WASHINGTON -- Senate Democrats are steeling themselves against an assault from the House GOP, which currently aims to starve financial-oversight agencies and effectively kill central tenets of the regulatory legislation signed by President Barack Obama in July.
The Dodd-Frank regulatory law called for an overhaul of the U.S. Securities and Exchange Commission, which serves as the top federal cop on Wall Street and was widely viewed as underfunded and ineffective in the years leading up to the 2008 financial crash. The legislation included increased funding for the SEC intended to bolster staff, purchase up-to-date tools needed to fight financial fraud and generally prevent future embarrassments like the botched handling of Bernie Madoff's $50-billion Ponzi scheme.
Congress, however, needs to continue providing them with the money to do that, and Republicans say they plan to try and halt funding for key elements of the regulatory law, some of them naming the SEC appropriations as a prime target.
Senate Democrats said Thursday they will attempt to protect the funding for the SEC and the Commodity Futures Trading Commission, which they said are crucial watchdogs for protecting investors and the broader economy.
"There are many Republicans who did not support Wall Street reform who believe they can starve the SEC into submission by refusing to put enough personnel monitoring the activities of the exchanges," Senate Majority Whip Dick Durbin (D-Ill.) said. "I will fight that, but I understand I'm up against big odds in the House."
The GOP voted last session to kill an appropriations bill that would have increased funding of the SEC and the CFTC. In this Congress, House Republicans have said they plan to return spending to 2008 levels.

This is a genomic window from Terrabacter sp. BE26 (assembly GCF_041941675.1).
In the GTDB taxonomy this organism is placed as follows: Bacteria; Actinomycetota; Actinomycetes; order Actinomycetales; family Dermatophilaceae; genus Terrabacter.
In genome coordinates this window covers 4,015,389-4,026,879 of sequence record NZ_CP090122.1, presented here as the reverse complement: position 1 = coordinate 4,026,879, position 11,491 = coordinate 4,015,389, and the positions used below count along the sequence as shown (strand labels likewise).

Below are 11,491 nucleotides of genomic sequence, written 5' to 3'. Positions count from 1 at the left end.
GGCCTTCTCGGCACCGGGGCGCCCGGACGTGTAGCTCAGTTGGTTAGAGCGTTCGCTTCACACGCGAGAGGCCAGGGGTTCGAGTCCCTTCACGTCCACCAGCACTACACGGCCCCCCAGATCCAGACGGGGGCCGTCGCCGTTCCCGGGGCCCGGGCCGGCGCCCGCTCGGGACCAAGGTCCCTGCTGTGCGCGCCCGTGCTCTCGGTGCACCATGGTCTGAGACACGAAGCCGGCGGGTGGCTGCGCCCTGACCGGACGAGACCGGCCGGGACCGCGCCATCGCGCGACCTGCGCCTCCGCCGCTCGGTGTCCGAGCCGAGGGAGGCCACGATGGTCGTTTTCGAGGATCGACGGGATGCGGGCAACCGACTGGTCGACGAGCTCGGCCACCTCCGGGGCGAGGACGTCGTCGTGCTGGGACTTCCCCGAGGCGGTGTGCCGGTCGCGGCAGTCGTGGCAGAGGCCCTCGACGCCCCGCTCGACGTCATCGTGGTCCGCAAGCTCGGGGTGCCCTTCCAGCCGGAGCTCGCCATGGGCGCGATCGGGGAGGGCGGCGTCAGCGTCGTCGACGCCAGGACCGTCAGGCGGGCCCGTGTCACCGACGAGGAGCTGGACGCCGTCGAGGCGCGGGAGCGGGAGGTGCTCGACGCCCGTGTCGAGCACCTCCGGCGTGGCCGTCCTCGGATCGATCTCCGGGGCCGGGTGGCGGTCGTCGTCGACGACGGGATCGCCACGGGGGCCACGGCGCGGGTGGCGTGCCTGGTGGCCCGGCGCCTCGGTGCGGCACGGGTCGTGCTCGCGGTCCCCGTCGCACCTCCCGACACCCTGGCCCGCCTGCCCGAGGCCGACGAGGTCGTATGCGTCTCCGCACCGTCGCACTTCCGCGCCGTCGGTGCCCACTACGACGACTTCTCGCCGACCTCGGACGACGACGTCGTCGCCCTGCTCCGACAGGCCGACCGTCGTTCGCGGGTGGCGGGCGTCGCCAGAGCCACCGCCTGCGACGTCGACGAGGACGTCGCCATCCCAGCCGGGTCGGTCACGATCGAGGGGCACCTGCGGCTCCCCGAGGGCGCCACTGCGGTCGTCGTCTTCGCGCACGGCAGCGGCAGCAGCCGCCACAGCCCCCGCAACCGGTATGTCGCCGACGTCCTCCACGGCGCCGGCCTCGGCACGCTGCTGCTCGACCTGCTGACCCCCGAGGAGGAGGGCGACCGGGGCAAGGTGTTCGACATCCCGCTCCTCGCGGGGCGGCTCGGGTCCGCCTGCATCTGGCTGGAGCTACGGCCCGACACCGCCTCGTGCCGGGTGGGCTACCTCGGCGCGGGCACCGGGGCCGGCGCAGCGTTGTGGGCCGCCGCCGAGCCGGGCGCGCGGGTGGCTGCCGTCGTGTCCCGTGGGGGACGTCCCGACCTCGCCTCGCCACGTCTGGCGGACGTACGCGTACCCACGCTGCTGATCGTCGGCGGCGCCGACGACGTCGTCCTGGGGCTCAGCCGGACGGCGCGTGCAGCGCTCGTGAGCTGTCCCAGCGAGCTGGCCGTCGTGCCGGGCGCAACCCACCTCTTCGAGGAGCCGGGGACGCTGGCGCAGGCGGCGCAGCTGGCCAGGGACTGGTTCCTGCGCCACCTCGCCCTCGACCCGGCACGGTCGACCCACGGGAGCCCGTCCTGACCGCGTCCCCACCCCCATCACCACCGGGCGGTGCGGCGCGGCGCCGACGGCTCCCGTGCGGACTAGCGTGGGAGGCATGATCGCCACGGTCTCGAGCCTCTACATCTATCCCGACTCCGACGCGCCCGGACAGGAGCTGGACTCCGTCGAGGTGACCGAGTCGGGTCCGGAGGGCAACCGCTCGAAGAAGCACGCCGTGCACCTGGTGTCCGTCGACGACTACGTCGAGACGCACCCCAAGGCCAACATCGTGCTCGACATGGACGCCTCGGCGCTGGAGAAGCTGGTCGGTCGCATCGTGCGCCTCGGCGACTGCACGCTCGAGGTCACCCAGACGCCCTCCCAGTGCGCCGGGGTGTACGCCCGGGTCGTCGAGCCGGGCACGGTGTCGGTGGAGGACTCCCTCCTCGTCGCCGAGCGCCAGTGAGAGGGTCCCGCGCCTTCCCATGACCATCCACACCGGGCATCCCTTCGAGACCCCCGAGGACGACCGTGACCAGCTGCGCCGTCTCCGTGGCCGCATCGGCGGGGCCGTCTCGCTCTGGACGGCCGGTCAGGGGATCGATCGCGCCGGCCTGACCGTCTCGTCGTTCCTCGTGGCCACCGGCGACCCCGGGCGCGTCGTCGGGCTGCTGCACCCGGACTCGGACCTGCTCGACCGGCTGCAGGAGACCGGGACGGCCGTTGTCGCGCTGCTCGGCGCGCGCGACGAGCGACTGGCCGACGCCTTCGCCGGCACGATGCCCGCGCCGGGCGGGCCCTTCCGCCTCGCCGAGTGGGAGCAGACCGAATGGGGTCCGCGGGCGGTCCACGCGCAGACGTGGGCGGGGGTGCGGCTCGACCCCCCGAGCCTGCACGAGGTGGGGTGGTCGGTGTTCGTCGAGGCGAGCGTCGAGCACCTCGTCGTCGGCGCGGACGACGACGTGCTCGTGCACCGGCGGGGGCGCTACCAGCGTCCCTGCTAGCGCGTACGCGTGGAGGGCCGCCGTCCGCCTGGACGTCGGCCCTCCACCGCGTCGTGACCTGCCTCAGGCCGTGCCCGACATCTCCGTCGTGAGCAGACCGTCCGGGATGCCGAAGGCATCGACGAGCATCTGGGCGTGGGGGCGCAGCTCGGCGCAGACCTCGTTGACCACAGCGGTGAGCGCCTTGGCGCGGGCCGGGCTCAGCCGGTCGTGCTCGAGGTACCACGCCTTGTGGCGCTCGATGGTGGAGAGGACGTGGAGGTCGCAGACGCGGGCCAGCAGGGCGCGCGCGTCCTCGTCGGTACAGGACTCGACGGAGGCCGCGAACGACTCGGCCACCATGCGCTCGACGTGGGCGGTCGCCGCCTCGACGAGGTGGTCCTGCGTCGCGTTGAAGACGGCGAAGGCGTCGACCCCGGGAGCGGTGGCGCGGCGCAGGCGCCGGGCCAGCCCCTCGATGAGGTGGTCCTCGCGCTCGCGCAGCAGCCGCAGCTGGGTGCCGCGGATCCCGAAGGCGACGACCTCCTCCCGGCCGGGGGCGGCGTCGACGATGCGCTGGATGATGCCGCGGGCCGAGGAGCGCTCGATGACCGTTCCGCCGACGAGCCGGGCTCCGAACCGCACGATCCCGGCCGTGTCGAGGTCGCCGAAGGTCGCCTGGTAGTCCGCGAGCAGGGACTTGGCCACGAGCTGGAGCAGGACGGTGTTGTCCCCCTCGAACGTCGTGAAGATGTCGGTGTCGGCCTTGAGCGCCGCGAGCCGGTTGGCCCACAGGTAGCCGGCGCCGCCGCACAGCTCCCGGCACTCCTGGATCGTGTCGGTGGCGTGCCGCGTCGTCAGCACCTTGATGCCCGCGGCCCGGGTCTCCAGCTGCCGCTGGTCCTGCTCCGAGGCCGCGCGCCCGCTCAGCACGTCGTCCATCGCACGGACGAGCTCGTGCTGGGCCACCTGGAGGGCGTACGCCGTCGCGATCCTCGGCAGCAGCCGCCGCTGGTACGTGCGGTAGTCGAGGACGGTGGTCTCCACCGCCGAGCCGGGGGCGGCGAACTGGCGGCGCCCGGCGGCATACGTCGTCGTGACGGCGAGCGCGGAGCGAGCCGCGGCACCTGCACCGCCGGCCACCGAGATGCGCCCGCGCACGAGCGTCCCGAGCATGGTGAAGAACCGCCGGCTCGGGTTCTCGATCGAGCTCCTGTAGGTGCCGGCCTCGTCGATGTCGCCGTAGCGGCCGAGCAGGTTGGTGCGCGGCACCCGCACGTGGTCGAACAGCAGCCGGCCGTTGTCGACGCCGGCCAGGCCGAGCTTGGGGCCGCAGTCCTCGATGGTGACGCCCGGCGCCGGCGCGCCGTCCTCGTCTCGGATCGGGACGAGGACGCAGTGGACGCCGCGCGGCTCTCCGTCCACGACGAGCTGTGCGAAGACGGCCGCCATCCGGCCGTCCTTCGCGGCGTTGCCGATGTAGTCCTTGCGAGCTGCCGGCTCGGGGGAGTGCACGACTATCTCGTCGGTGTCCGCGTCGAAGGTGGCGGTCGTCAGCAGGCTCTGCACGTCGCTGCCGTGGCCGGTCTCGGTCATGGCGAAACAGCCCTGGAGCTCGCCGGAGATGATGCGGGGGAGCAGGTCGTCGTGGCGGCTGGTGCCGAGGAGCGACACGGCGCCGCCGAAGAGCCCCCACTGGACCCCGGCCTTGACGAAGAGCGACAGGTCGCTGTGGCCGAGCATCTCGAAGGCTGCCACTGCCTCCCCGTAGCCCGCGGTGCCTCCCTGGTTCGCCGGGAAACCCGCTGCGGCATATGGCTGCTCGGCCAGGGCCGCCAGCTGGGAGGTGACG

For the CFTC, that would mean receiving about $112 million, less than half the $261 million Obama requested for fiscal year 2011. The SEC would also see a major funding cut, receiving $906 million in 2008 versus the $1.2 billion requested for FY 2011.
SEC Chair Mary Schapiro has battled to rebuild her agency's damaged reputation in high-profile cases against Goldman Sachs and other firms -- with mixed results. Last summer, Schapiro told Congress the SEC needs heftier funding in order to implement the Dodd-Frank reforms. She estimated that 800 new staffers would be necessary to carry out dozens of studies and regulations designed to protect investors.
Dodd-Frank also gave the CFTC authority over the shadowy market for derivatives -- the toxic financial products which brought down AIG. Insulated from regulatory scrutiny, the market for credit-default swaps ballooned to $40 trillion-- several times the annual output of the entire U.S. economy. The CFTC will need significant staffing increases in order to police the market, Chairman Gary Gensler told Congress in December.
New hiring at both agencies has been frozen since the death of the Senate omnibus budget bill during the December lame-duck session. Although the agencies were granted a modest boost in funding through March under a stopgap "continuing resolution," they have not been able to hire long-term, full-time employees with a three-month funding patch.
House Majority Leader Eric Cantor (R-Va.) said in November the lower chamber's Republicans intended to defund regulatory agencies upon returning to power. Although he did not specifically mention the SEC and the CFTC, they are the only major financial regulatory agencies whose finances are subject to congressional control.
Lisa Donner, director of Americans for Financial Reform, told HuffPost that denying funding for the agencies could lead to a "repeat of AIG."
"The absence of transparency and regulation in the derivatives market was a major contributor to the financial and economic crisis," Donner said. "We are dooming ourselves to the status quo if the CFTC and SEC don't have the resources to do their job, and the amount of money we're talking about here is not even a drop in the bucket."
The House controls appropriations, limiting the ability of Senate Democrats prevent defunding of the agencies. Still, Sen. Chuck Schumer (D-N.Y.) said he would push back against the effort.
"They're going to rue the day that they cut enforcement," Schumer said Thursday. "If you talk to most people in the markets, they want a strong SEC so the bad guys don't dominate the markets but the people who obey the rules and treat people fairly do."